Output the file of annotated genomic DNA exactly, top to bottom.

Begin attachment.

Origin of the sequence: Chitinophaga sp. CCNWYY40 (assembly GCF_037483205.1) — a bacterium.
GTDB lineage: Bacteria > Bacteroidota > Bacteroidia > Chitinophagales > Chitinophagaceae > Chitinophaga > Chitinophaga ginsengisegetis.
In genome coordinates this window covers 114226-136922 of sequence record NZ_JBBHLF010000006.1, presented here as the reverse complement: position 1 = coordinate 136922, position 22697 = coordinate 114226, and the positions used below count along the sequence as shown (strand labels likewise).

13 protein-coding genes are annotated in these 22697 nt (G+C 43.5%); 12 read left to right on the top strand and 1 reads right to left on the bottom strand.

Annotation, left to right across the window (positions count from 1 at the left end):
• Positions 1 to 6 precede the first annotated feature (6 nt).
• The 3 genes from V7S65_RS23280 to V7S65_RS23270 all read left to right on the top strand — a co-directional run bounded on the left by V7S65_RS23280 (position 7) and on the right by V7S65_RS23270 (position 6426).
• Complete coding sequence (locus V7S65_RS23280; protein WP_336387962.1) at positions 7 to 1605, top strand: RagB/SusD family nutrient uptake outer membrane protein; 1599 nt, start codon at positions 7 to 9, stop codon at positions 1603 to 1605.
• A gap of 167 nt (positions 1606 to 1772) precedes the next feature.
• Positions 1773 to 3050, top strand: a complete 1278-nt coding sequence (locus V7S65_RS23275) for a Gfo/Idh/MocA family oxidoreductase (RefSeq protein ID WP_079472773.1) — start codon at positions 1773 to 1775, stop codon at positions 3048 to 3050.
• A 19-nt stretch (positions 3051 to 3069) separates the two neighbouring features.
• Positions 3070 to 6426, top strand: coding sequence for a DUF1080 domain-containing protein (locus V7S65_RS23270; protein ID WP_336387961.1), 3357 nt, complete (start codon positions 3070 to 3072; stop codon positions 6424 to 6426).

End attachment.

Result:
Origin of the sequence: Chitinophaga sp. CCNWYY40 (assembly GCF_037483205.1) — a bacterium.
GTDB lineage: Bacteria > Bacteroidota > Bacteroidia > Chitinophagales > Chitinophagaceae > Chitinophaga > Chitinophaga ginsengisegetis.
In genome coordinates this window covers 114226-136922 of sequence record NZ_JBBHLF010000006.1, presented here as the reverse complement: position 1 = coordinate 136922, position 22697 = coordinate 114226, and the positions used below count along the sequence as shown (strand labels likewise).

13 protein-coding genes are annotated in these 22697 nt (G+C 43.5%); 12 read left to right on the top strand and 1 reads right to left on the bottom strand.

Annotation, left to right across the window (positions count from 1 at the left end):
• Positions 1 to 6 precede the first annotated feature (6 nt).
• The 3 genes from V7S65_RS23280 to V7S65_RS23270 all read left to right on the top strand — a co-directional run bounded on the left by V7S65_RS23280 (position 7) and on the right by V7S65_RS23270 (position 6426).
• Complete coding sequence (locus V7S65_RS23280; protein WP_336387962.1) at positions 7 to 1605, top strand: RagB/SusD family nutrient uptake outer membrane protein; 1599 nt, start codon at positions 7 to 9, stop codon at positions 1603 to 1605.
• A gap of 167 nt (positions 1606 to 1772) precedes the next feature.
• Positions 1773 to 3050, top strand: a complete 1278-nt coding sequence (locus V7S65_RS23275) for a Gfo/Idh/MocA family oxidoreductase (RefSeq protein ID WP_079472773.1) — start codon at positions 1773 to 1775, stop codon at positions 3048 to 3050.
• A 19-nt stretch (positions 3051 to 3069) separates the two neighbouring features.
• Positions 3070 to 6426, top strand: coding sequence for a DUF1080 domain-containing protein (locus V7S65_RS23270; protein ID WP_336387961.1), 3357 nt, complete (start codon positions 3070 to 3072; stop codon positions 6424 to 6426).